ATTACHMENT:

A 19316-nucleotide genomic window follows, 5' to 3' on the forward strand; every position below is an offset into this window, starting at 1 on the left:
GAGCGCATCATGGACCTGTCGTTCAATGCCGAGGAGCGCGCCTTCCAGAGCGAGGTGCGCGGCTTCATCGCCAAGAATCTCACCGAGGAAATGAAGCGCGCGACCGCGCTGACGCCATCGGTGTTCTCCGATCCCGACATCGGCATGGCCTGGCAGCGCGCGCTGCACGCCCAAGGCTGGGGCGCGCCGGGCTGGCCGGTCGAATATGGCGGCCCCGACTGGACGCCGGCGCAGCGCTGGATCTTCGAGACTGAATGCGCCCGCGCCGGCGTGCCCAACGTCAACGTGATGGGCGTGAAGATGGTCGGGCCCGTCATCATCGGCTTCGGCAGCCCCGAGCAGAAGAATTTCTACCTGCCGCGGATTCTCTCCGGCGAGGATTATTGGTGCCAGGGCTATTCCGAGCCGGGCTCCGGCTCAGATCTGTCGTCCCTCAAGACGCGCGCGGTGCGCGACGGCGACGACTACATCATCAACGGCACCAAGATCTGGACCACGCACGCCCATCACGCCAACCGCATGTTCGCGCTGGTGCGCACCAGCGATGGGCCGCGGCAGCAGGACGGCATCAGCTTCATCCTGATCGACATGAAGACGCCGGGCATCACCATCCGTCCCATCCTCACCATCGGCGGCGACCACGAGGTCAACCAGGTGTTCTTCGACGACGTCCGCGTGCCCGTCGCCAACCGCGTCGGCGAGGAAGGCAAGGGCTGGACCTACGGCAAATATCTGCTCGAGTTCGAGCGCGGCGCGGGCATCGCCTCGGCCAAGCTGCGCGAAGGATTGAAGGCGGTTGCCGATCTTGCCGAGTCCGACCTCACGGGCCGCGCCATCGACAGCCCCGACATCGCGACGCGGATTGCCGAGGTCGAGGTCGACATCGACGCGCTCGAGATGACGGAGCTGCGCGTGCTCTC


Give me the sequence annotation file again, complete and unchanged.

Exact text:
A 19316-nucleotide genomic window follows, 5' to 3' on the forward strand; every position below is an offset into this window, starting at 1 on the left:
GAGCGCATCATGGACCTGTCGTTCAATGCCGAGGAGCGCGCCTTCCAGAGCGAGGTGCGCGGCTTCATCGCCAAGAATCTCACCGAGGAAATGAAGCGCGCGACCGCGCTGACGCCATCGGTGTTCTCCGATCCCGACATCGGCATGGCCTGGCAGCGCGCGCTGCACGCCCAAGGCTGGGGCGCGCCGGGCTGGCCGGTCGAATATGGCGGCCCCGACTGGACGCCGGCGCAGCGCTGGATCTTCGAGACTGAATGCGCCCGCGCCGGCGTGCCCAACGTCAACGTGATGGGCGTGAAGATGGTCGGGCCCGTCATCATCGGCTTCGGCAGCCCCGAGCAGAAGAATTTCTACCTGCCGCGGATTCTCTCCGGCGAGGATTATTGGTGCCAGGGCTATTCCGAGCCGGGCTCCGGCTCAGATCTGTCGTCCCTCAAGACGCGCGCGGTGCGCGACGGCGACGACTACATCATCAACGGCACCAAGATCTGGACCACGCACGCCCATCACGCCAACCGCATGTTCGCGCTGGTGCGCACCAGCGATGGGCCGCGGCAGCAGGACGGCATCAGCTTCATCCTGATCGACATGAAGACGCCGGGCATCACCATCCGTCCCATCCTCACCATCGGCGGCGACCACGAGGTCAACCAGGTGTTCTTCGACGACGTCCGCGTGCCCGTCGCCAACCGCGTCGGCGAGGAAGGCAAGGGCTGGACCTACGGCAAATATCTGCTCGAGTTCGAGCGCGGCGCGGGCATCGCCTCGGCCAAGCTGCGCGAAGGATTGAAGGCGGTTGCCGATCTTGCCGAGTCCGACCTCACGGGCCGCGCCATCGACAGCCCCGACATCGCGACGCGGATTGCCGAGGTCGAGGTCGACATCGACGCGCTCGAGATGACGGAGCTGCGCGTGCTCTC